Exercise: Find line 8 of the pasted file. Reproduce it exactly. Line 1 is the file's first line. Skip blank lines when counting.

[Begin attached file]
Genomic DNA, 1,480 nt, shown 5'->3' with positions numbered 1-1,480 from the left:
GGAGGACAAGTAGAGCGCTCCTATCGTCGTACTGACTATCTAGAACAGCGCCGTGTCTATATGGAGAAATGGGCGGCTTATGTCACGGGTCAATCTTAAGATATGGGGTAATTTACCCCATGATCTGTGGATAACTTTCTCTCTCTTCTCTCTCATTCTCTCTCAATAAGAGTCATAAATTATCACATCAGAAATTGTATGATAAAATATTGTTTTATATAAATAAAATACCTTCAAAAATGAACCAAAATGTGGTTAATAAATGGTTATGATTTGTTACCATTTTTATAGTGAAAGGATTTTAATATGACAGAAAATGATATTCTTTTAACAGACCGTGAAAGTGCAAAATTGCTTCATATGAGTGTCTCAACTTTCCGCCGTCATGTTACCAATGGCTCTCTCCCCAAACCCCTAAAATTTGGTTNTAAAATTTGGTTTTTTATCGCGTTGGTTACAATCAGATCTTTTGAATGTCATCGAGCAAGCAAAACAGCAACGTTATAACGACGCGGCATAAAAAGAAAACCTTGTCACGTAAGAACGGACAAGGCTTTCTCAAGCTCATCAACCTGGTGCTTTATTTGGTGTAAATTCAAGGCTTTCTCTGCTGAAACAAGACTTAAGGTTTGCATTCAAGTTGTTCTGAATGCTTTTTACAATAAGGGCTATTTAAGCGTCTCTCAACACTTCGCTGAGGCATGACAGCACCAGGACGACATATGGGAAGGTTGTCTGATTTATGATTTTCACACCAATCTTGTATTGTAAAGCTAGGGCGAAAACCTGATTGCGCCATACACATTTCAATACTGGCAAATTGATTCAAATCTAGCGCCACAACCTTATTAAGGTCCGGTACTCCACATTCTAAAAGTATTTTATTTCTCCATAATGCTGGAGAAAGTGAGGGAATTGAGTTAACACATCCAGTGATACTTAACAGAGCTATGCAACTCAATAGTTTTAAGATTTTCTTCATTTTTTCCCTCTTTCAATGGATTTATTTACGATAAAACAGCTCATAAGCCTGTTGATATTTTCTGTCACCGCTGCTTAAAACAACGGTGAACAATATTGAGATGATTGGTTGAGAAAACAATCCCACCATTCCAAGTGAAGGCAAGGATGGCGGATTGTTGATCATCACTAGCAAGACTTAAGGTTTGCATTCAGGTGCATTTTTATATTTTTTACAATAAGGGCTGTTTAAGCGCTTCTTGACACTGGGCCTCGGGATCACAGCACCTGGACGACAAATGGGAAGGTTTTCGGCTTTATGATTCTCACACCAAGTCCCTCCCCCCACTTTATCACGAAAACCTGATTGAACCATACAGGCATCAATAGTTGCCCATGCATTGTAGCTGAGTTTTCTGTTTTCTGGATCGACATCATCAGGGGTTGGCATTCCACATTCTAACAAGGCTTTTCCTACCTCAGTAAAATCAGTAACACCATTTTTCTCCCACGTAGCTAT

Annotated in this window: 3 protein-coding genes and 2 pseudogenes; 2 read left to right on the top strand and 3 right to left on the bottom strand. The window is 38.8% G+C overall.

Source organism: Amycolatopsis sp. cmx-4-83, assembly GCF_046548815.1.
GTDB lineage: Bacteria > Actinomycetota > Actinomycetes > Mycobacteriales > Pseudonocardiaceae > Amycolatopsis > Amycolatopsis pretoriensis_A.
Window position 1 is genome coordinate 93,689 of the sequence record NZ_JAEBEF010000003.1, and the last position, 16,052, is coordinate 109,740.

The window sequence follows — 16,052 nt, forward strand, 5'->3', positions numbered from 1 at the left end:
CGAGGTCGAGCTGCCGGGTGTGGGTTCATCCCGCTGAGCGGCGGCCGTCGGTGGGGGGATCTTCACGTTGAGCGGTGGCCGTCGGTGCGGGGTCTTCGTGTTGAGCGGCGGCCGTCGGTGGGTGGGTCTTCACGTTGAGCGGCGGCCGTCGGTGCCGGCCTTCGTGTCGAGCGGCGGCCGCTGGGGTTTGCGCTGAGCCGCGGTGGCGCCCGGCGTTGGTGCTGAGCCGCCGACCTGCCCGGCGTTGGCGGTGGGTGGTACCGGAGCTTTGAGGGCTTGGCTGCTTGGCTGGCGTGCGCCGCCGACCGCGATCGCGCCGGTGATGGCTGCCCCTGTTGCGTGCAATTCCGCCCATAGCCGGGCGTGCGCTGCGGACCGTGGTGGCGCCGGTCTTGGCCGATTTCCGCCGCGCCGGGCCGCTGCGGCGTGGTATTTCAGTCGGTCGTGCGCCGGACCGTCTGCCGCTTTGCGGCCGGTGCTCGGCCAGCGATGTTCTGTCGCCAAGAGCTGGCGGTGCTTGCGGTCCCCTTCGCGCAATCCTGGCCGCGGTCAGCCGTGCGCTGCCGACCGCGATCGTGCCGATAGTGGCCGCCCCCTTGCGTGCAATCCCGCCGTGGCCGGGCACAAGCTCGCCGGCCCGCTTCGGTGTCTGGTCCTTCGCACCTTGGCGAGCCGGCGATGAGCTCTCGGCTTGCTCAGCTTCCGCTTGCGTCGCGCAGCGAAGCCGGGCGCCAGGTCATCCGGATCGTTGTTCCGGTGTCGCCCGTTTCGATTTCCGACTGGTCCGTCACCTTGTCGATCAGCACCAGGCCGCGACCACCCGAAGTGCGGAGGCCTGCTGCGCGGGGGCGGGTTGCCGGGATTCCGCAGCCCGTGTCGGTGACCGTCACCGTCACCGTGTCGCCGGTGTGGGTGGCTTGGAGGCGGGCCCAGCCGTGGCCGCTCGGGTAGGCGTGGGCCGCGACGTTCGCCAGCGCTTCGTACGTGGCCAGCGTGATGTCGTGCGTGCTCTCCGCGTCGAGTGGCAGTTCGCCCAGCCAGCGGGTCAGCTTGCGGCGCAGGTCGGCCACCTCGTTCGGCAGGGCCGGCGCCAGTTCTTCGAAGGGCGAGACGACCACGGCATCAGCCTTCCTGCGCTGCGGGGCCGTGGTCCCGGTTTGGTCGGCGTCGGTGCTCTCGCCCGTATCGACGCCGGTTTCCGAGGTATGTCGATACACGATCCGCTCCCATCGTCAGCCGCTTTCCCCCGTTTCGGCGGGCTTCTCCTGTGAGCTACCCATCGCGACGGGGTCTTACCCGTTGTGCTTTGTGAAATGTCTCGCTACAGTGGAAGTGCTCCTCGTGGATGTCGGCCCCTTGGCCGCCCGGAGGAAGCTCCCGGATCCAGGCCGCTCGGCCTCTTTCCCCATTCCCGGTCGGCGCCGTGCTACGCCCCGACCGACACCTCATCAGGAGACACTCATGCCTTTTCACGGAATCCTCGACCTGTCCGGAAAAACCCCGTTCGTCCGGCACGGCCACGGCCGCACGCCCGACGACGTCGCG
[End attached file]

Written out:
CGAGGTCGAGCTGCCGGGTGTGGGTTCATCCCGCTGAGCGGCGGCCGTCGGTGGGGGGATCTTCACGTTGAGCGGTGGCCGTCGGTGCGGGGTCTTCGTGTTGAGCGGCGGCCGTCGGTGGGTGGGTCTTCACGTTGAGCGGCGGCCGTCGGTGCCGGCCTTCGTGTCGAGCGGCGGCCGCTGGGGTTTGCGCTGAGCCGCGGTGGCGCCCGGCGTTGGTGCTGAGCCGCCGACCTGCCCGGCGTTGGCGGTGGGTGGTACCGGAGCTTTGAGGGCTTGGCTGCTTGGCTGGCGTGCGCCGCCGACCGCGATCGCGCCGGTGATGGCTGCCCCTGTTGCGTGCAATTCCGCCCATAGCCGGGCGTGCGCTGCGGACCGTGGTGGCGCCGGTCTTGGCCGATTTCCGCCGCGCCGGGCCGCTGCGGCGTGGTATTTCAGTCGGTCGTGCGCCGGACCGTCTGCCGCTTTGCGGCCGGTGCTCGGCCAGCGATGTTCTGTCGCCAAGAGCTGGCGGTGCTTGCGGTCCCCTTCGCGCAATCCTGGCCGCGGTCAGCCGTGCGCTGCCGACCGCGATCGTGCCGATAGTGGCCGCCCCCTTGCGTGCAATCCCGCCGTGGCCGGGCACAAGCTCGCCGGCCCGCTTCGGTGTCTGGTCCTTCGCACCTTGGCGAGCCGGCGATGAGCTCTCGGCTTGCTCAGCTTCCGCTTGCGTCGCGCAGCGAAGCCGGGCGCCAGGTCATCCGGATCGTTGTTCCGGTGTCGCCCGTTTCGATTTCCGACTGGTCCGTCACCTTGTCGATCAGCACCAGGCCGCGACCACCCGAAGTGCGGAGGCCTGCTGCGCGGGGGCGGGTTGCCGGGATTCCGCAGCCCGTGTCGGTGACCGTCACCGTCACCGTGTCGCCGGTGTGGGTGGCTTGGAGGCGGGCCCAGCCGTGGCCGCTCGGGTAGGCGTGGGCCGCGACGTTCGCCAGCGCTTCGTACGTGGCCAGCGTGATGTCGTGCGTGCTCTCCGCGTCGAGTGGCAGTTCGCCCAGCCAGCGGGTCAGCTTGCGGCGCAGGTCGGCCACCTCGTTCGGCAGGGCCGGCGCCAGTTCTTCGAAGGGCGAGACGACCACGGCATCAGCCTTCCTGCGCTGCGGGGCCGTGGTCCCGGTTTGGTCGGCGTCGGTGCTCTCGCCCGTATCGACGCCGGTTTCCGAGGTATGTCGATACACGATCCGCTCCCATCGTCAGCCGCTTTCCCCCGTTTCGGCGGGCTTCTCCTGTGAGCTACCCATCGCGACGGGGTCTTACCCGTTGTGCTTTGTGAAATGTCTCGCTACAGTGGAAGTGCTCCTCGTGGATGTCGGCCCCTTGGCCGCCCGGAGGAAGCTCCCGGATCCAGGCCGCTCGGCCTCTTTCCCCATTCCCGGTCGGCGCCGTGCTACGCCCCGACCGACACCTCATCAGGAGACACTCATGCCTTTTCACGGAATCCTCGACCTGTCCGGAAAAACCCCGTTCGTCCGGCACGGCCACGGCCGCACGCCCGACGACGTCGCG